Reading the TFS 2010 Branching Guide on CodePlex (no, I’m not a glutton for punishment, just want to know what else is going on in the world), I found an interesting note on scratch or temporary branches that pretty much sums up a lot of the drawbacks of centralized VCS like TFS and SVN (emphasis mine):
“Scratch” or temporary branches
Before creating a new branch for an individual to “play in”, prototype, or test changes in – it may be helpful to ask the following questions to see if there is a better alternative to creating a new branch. Using the options below may expose another area where the developer should be working, will prevent low quality, orphaned, or inappropriate code from getting into your source tree.
- Can you use a shelveset? Frequently developers just want a way to save or share changes. A shelveset accomplishes both of these tasks by saving the changes in the TFS database but not committing them to the branch.
- Is there another work item you should be working on? Sometimes other work is not visible to the individual engineer.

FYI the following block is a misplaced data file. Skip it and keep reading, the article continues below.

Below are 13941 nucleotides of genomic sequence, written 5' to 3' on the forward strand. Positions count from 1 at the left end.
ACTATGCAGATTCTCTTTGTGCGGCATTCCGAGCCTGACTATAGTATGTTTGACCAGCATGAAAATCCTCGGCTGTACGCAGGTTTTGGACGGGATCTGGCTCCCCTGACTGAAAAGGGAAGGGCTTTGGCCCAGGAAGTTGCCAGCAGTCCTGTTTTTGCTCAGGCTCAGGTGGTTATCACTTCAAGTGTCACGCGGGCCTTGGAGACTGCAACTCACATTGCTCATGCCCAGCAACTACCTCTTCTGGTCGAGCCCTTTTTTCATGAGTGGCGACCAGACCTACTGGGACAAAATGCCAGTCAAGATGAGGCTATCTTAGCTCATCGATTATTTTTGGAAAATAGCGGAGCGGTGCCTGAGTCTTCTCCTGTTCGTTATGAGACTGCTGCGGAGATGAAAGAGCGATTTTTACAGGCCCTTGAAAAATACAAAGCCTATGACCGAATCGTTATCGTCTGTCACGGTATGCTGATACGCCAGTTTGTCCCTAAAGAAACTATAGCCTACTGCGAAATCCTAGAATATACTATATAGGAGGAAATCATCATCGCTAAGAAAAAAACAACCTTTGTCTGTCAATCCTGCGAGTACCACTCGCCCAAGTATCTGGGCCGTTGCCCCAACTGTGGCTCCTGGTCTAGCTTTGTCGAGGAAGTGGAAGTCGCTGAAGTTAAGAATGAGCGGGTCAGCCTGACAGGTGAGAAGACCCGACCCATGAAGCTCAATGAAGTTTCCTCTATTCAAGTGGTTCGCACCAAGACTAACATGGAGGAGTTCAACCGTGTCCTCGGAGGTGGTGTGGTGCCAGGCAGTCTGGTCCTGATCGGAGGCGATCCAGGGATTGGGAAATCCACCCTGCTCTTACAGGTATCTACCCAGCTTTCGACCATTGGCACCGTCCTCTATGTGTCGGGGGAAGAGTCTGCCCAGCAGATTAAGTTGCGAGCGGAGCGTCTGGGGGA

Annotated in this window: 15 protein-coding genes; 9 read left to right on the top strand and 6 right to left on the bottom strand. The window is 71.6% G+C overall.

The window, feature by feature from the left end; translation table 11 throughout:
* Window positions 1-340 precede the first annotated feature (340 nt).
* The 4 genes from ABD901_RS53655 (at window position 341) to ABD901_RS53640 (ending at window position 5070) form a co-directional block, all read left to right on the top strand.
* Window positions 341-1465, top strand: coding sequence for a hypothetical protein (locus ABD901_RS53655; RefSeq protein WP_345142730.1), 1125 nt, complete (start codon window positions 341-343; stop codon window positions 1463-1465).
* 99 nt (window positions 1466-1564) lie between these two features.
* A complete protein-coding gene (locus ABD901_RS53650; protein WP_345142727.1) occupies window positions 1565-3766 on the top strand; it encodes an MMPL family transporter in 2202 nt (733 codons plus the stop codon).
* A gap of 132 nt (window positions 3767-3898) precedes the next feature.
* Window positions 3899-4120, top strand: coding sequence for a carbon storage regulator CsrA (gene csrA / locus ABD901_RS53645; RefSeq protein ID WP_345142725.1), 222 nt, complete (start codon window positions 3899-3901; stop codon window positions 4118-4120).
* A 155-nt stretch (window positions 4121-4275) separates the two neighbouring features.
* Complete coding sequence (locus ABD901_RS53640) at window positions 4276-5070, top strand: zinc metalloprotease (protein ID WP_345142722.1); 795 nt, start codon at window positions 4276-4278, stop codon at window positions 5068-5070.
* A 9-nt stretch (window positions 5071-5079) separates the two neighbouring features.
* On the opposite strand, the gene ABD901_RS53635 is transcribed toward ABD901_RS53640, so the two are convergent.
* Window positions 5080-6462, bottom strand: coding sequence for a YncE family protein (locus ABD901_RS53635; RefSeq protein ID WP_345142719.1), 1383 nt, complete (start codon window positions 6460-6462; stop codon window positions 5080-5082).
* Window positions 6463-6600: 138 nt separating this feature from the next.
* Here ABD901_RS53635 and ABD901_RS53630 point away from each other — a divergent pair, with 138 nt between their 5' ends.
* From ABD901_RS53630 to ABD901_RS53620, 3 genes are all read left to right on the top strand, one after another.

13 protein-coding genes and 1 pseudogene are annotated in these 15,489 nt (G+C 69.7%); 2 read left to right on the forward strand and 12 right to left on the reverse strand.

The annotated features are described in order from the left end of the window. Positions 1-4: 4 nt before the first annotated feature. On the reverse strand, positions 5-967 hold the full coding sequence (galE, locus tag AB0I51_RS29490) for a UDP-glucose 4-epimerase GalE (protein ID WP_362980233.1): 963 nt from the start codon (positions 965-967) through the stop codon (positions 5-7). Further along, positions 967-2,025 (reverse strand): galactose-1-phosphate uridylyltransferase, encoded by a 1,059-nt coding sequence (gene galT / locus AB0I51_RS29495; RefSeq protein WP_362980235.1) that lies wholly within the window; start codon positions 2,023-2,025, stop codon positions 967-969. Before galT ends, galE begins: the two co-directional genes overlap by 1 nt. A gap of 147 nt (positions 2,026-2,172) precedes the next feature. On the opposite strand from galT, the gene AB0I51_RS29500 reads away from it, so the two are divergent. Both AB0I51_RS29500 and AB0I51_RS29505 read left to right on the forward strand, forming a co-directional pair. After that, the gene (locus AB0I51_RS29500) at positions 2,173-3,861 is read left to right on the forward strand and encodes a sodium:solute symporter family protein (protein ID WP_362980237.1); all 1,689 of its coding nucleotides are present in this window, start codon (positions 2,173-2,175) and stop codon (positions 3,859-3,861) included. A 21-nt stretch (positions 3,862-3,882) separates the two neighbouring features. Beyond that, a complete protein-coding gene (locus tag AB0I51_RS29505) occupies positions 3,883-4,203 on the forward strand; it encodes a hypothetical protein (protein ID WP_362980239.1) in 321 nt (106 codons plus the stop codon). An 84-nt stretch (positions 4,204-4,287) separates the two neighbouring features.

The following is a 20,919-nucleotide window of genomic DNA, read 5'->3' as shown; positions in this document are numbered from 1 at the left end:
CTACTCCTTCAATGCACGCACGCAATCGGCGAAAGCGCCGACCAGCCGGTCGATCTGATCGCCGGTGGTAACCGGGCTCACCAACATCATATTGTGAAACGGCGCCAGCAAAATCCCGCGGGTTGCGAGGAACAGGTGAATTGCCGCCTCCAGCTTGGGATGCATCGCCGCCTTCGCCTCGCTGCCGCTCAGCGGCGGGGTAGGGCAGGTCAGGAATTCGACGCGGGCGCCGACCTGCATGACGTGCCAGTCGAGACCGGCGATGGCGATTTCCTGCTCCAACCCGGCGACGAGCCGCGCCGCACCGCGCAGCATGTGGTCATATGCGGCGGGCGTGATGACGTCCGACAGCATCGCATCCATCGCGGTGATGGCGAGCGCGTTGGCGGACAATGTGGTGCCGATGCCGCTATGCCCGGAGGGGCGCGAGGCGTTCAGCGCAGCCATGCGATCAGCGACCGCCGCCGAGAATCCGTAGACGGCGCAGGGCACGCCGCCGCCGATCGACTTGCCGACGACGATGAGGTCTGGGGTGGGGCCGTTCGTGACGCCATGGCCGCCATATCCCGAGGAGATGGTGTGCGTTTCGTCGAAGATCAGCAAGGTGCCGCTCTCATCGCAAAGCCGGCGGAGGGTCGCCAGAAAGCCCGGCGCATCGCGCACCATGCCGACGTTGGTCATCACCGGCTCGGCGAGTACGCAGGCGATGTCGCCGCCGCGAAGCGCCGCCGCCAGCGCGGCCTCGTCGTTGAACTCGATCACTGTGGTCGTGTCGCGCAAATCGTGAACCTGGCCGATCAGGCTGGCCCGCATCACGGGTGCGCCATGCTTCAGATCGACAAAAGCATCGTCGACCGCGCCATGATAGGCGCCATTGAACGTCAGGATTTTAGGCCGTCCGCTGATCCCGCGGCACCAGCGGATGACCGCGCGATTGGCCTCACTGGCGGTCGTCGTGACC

- Work in the “next version” branch mentioned above if the change is approved for next version release.
- If the work is truly not related to the project and for developer training use TFS 2010 “basic edition” to create a stand along TFS instance right on the developer desktop. This is completely separate from the production TFS that the team may be using. Consider using this for projects the developer would consider “throw away” (i.e. training) code.
The goal here is to keep the bar fairly high for creating a branch to keep the team focused on contributions that will help the current product ship or get an early start on the next version of the product. Every extraneous check in has an operational cost (i.e. storage, back up time, restore time, performance, etc.) so should be avoided.
Contrast this with Git:
git checkout -b TopicBranchName
Presto, a local branch that may or may not ever get back into mainline development. All of the alternative options listed are mainly focused on making sure that the centralized VCS repository stays “clean”. In a DVCS, I don’t run into that problem. I can create local clones, local branches, none of which never need to make it up to the server. All the operations are local, insanely fast, and don’t require an internet connection.
If I have to worry about the operational cost of commits (check ins), is that really a VCS tool I want to use? This isn’t really a TFS problem – SVN managed branches in a similar manner. It all comes back to the real disease – using a centralized VCS system.